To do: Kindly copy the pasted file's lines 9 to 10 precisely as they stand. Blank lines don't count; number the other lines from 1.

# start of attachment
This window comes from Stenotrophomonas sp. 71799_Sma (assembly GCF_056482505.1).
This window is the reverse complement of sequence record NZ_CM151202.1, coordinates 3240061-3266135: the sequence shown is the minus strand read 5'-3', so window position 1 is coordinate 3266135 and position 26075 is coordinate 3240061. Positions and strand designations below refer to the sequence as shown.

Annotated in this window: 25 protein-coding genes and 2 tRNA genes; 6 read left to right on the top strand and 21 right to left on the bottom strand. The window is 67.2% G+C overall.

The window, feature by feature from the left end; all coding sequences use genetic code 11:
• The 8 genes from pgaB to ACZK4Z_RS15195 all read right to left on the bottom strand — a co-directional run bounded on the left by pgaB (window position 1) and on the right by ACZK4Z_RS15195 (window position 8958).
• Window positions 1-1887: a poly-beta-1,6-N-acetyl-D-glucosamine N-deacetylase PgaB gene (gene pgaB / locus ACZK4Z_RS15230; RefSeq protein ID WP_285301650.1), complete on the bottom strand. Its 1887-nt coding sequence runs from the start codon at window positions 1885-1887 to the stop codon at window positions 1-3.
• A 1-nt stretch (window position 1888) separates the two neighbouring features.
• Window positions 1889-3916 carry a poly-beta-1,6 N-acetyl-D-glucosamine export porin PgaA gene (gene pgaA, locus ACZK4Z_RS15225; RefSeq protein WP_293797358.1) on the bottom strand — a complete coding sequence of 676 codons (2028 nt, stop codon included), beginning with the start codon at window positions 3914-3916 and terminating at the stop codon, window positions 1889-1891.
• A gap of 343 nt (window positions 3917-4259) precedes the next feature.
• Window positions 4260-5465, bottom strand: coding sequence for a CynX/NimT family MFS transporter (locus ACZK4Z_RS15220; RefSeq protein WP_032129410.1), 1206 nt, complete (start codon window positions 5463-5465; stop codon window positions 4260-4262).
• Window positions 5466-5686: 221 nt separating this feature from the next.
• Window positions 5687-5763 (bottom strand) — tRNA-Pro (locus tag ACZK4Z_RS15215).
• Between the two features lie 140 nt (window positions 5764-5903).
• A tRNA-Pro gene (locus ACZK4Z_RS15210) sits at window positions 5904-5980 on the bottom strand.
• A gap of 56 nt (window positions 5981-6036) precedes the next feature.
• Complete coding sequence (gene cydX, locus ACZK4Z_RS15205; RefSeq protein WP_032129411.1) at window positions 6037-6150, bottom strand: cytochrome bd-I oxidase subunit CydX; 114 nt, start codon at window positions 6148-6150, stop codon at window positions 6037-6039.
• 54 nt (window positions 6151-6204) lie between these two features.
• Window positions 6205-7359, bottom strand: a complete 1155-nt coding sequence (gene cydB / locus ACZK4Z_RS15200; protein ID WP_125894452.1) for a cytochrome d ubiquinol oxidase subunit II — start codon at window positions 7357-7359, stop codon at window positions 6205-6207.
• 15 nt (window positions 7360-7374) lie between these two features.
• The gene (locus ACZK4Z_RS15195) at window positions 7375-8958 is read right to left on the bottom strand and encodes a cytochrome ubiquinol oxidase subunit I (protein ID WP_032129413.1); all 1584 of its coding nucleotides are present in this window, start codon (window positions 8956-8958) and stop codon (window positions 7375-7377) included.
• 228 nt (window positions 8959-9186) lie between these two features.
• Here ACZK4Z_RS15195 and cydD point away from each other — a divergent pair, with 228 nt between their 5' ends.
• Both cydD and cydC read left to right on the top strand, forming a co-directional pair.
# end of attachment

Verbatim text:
• A gap of 343 nt (window positions 3917-4259) precedes the next feature.
• Window positions 4260-5465, bottom strand: coding sequence for a CynX/NimT family MFS transporter (locus ACZK4Z_RS15220; RefSeq protein WP_032129410.1), 1206 nt, complete (start codon window positions 5463-5465; stop codon window positions 4260-4262).